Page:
“You don't have a blueprint, but make it for the size of your people,” Awa said. “There was the big one that we did not long ago…[it] was about 50 feet diameter probably, almost two-story high.”

To hear more guests talk about their winter building traditions, listen to the full broadcast here: https://www.nativeamericacalling.com/tuesday-november-28-2023-igloos-and-traditional-winter-homes/

The video (below), produced in 2012 by the Pitquhirnikkut Ilihautiniq/Kitikmeot Heritage Society in Nunavut, Canada, shows a group of Inuinnait from the Central Canadian Arctic building an igloo.

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US Plans Clean Energy Projects for Native American Tribes, Rural Areas

Tuba City, Arizona, pictured here in 2022, is in the Navajo Nation, where about a fifth of homes do not have access to electricity, the U.S. Department of Energy estimates.
Tuba City, Arizona, pictured here in 2022, is in the Navajo Nation, where about a fifth of homes do not have access to electricity, the U.S. Department of Energy estimates.

The federal government will fund 17 projects across the United States to expand access to renewable energy on Native American reservations and in other rural areas, the Biden administration announced Tuesday.

The $366 million plan will fund solar, battery storage and hydropower projects in sparsely populated regions where electricity can be costly and unreliable. The money comes from a $1 trillion infrastructure law President Joe Biden signed in 2021.

About a fifth of homes in the Navajo Nation — located in northeastern Arizona, northwestern New Mexico and southeastern Utah — do not have access to electricity, the U.S. Department of Energy estimates. Nearly a third of homes that have electricity on Native American reservations in the U.S. report monthly outages, according to the Biden administration.

The announcement comes as Native tribes in Nevada and Arizona fight to protect their lands and sacred sites amid the Biden administration's expansion of renewable energy. It also comes days after federal regulators granted Native American tribes more authority to block hydropower projects on their land.

The Biden administration will secure funding for the 17 projects only after negotiating with project applicants, federal officials said. Officials from the Department of Energy prepared to meet with tribal leaders to discuss clean energy projects at a summit in Southern California.

"President Biden firmly believes that every community should benefit from the nation's historic transition to a clean energy future, especially those in rural and remote areas," U.S. Energy Secretary Jennifer Granholm said in a statement.

The projects span 20 states and involve 30 tribes. They include $30 million to provide energy derived from plants to wildfire-prone communities in the Sierra Nevada mountains in California and $32 million to build solar and hydropower to a Native American tribe in Washington state.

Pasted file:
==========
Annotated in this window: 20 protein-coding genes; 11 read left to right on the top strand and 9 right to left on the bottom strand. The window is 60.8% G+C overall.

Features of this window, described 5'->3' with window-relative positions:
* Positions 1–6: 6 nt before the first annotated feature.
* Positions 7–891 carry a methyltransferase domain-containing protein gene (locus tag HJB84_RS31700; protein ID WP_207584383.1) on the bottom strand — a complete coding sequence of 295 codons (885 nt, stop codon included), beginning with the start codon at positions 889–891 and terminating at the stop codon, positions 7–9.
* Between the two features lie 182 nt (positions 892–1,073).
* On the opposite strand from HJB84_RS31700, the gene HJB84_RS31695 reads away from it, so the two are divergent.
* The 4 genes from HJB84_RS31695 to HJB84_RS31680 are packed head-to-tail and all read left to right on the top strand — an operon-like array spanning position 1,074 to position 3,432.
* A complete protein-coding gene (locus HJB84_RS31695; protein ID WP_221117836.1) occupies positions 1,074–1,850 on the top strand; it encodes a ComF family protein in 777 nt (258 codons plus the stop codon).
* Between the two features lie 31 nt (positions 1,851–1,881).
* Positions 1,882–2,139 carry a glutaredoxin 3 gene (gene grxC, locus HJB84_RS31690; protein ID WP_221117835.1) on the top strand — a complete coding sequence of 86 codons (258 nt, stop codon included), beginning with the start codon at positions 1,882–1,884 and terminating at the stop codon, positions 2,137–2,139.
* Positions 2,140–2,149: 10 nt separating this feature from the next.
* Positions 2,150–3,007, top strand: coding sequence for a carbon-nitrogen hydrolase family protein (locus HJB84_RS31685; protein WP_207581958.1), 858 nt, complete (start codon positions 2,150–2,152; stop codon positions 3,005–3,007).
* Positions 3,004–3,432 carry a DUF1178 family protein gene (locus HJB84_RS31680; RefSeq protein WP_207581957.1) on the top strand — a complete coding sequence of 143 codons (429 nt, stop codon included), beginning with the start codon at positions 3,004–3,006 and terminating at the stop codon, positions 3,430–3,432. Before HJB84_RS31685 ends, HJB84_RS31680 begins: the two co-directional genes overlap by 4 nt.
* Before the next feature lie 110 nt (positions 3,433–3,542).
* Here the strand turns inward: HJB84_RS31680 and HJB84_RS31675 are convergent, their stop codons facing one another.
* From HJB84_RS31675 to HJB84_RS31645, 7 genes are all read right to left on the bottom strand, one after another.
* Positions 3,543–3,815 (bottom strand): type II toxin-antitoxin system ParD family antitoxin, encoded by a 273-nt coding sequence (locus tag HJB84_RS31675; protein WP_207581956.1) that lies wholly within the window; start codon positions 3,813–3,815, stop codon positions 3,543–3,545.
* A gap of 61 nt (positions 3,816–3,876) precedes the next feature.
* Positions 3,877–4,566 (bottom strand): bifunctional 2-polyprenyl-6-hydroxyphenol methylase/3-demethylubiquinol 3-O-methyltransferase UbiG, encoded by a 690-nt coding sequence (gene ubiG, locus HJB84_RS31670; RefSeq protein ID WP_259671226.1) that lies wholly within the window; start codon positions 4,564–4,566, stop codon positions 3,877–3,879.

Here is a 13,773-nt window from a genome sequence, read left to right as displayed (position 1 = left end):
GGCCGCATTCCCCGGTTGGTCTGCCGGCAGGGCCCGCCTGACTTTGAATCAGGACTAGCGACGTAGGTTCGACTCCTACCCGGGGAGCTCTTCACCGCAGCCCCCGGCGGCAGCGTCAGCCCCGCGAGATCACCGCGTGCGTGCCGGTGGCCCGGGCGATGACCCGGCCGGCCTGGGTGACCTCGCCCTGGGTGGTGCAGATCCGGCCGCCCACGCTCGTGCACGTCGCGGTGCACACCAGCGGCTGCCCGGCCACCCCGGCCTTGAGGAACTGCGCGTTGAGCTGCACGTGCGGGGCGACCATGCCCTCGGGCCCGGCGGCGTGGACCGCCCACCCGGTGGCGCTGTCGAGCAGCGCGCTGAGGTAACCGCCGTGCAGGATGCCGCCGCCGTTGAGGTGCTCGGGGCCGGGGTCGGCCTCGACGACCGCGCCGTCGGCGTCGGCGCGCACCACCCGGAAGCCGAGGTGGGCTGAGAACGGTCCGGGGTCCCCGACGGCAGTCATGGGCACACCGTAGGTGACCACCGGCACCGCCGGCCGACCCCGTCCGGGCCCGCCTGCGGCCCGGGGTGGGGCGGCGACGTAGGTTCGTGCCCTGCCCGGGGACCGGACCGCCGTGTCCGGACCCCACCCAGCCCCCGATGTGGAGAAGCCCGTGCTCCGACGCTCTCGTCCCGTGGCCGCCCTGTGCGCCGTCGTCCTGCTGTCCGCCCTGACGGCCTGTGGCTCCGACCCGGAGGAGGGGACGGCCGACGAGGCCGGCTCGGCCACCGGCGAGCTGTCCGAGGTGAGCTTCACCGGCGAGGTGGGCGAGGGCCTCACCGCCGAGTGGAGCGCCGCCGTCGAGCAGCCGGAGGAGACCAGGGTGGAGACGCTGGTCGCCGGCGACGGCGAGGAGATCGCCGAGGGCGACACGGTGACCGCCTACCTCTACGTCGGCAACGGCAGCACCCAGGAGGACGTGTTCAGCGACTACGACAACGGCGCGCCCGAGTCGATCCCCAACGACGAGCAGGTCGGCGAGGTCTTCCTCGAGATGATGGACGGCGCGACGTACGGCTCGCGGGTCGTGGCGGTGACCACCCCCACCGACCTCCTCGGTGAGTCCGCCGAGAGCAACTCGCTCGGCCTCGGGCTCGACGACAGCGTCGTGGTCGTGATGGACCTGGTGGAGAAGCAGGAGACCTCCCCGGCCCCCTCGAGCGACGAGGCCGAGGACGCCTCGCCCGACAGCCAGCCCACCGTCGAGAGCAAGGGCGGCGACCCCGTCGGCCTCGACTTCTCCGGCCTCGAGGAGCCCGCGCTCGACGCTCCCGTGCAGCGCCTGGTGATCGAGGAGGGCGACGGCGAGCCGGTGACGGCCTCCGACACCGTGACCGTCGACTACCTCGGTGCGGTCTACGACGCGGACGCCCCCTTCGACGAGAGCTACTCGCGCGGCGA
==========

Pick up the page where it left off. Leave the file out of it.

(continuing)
Another $27 million will go toward constructing a hydroelectric plant to serve a tribal village in Alaska, while $57 million will provide solar power and storage for health centers in rural parts of the Southeast, including in Alabama, Georgia and South Carolina.

Anthropologist Challenges Return of Native American Remains

"Exhibit cases of the Department of Physical Anthropology in the National Museum of Natural History, 1911. The exhibit cases contain skulls and bones, on top of the exhibit cases sit busts of Native Americans." MNH-24061
"Exhibit cases of the Department of Physical Anthropology in the National Museum of Natural History, 1911. The exhibit cases contain skulls and bones, on top of the exhibit cases sit busts of Native Americans." MNH-24061

The Native American Graves Protection and Repatriation Act requires federally funded institutions to catalogue, report and return Native American ancestral remains and funerary objects.

With exemptions for cases in which institutions can prove legal ownership, the 33-year-old law known as NAGPRA was updated in January with requirements that researchers obtain tribal or lineal descendants’ consent before exhibiting or conducting research on human remains and related cultural items.

While many Indigenous leaders are encouraged by stronger provisions in the law, anthropologist Elizabeth Weiss says the whole thing should be scrapped because repatriating human remains hinders scientific research.

“A research collection’s ability to inform us never, never dies, because you have new hypotheses that can be used to test, and you also have to retest old hypotheses when new methods develop,” the San Jose State University professor told VOA.

What the law says

Weiss argues that NAGPRA undermines the separation of church and state because it gives traditional Native American religious leaders a say over whether and to whom human remains will be returned.